Dell-EMC Deal All Systems Go As ‘Go Shop’ Provision Expires

When EMC and Dell announced their $67 billion deal in October, there was an interesting provision in the agreement — language that allowed EMC to continue shopping for a better deal. This ‘Go Shop’ clause expired last night.

The likelihood that anyone was ever going to step up and give EMC more than the $67 billion it negotiated with Dell was always remote at best, and the Massachusetts storage giant announced in a statement last night that it had received no credible offers.

“No acquisition proposals were received or deemed to constitute a superior proposal to the existing merger agreement,” the statement read. That means that the merger will now proceed and should be completed some time between May and October of next year.

There had been some speculation that perhaps another company like Oracle or Lenovo might come forward and make a better offer, but that seems to have never happened. Oracle CEO Larry Ellison praised the deal profusely, and said his company would have put together a bid, but it was otherwise occupied putting its energy and resources into its cloud strategy, according to a BusinessInsider article.

In spite of Ellison’s reported optimism, this merger still faces major hurdles to get to completion. It’s an elaborate deal involving lots of pieces with two large organizations trying to come together. It is further complicated by several financial factors.

For starters, Dell had to secure more than $40 billion in debt to finance this deal. With that kind of debt load, it’s highly likely it will start selling some parts of its own company, sell pieces of EMC or both to help pay off some off some of those borrowed funds.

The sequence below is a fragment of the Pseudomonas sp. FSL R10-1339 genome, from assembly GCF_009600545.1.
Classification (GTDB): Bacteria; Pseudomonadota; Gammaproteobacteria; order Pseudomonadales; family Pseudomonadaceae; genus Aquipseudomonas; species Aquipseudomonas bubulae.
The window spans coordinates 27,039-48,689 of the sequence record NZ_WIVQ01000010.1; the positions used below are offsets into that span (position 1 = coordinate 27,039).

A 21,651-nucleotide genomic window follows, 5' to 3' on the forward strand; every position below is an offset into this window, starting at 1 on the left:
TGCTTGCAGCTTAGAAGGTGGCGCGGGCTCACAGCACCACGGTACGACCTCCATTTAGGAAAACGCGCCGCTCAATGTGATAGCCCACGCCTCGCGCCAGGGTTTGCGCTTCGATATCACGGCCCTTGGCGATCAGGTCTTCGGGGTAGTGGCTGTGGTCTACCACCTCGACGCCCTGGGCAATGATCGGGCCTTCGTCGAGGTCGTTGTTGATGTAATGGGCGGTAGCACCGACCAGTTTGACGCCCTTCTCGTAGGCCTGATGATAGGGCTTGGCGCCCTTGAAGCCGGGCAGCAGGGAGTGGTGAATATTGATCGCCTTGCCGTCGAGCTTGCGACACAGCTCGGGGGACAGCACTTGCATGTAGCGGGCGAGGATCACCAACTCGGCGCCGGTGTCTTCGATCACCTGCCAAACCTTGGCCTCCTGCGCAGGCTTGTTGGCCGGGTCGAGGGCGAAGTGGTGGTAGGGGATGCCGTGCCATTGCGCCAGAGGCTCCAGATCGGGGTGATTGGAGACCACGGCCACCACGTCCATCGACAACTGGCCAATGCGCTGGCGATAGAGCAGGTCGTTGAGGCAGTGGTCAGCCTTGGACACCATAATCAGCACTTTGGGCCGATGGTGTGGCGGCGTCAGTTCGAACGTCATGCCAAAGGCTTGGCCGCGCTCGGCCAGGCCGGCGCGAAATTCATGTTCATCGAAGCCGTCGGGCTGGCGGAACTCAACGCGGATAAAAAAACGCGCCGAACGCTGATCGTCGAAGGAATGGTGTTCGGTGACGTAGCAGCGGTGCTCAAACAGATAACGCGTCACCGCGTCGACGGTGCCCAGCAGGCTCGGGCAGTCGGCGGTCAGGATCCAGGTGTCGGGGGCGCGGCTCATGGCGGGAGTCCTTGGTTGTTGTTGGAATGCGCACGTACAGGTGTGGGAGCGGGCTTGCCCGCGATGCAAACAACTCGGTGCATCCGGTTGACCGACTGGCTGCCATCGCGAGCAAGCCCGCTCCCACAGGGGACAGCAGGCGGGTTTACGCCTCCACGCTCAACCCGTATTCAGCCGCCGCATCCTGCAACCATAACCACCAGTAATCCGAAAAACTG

In addition, the deal is predicated on a concept called tracking stock. While EMC owns an 80 percent stake in VMware, the company is a separately traded company. CEO Michael Dell wrote a blog post shortly after the deal was announced, assuring customers and shareholders that will not change after the merger.

The problem is that VMware’s stock price has had a a precipitous drop since the deal was announced from a high of $72.27 on the day the deal was announced to $59.05 at the close on Friday. This matters because, while Dell has agreed to pay EMC shareholders a fixed rate of $24.05 per share, it will pay for the rest of the $9.10/share due with EMC shares of VMware stock that track against the share price of VMware. With a big drop in VMware’s share price, the stock is less valuable and it puts this provision into question.

Then there is the matter of Virtustream, the cloud company created jointly by EMC and VMware after the deal was announced. The move added a new wrinkle to the merger, at least in part because VMware shareholders didn’t seem to like the provision that, even though EMC and VMware split ownership, the new company’s balance sheet would sit on VMware’s books.

Finally, there is an on-going debate about how the IRS will tax these tracking shares. Some say there is no tax, while others believe it could result in a hefty $9 billion tax bill.

While the Go Shop provision hung over this deal, it is not the only issue it faces. As of today at least there will be no mystery buyer swooping in to undercut Dell, but clearly there are challenges ahead as the two companies try to bring this merger to completion in 2016.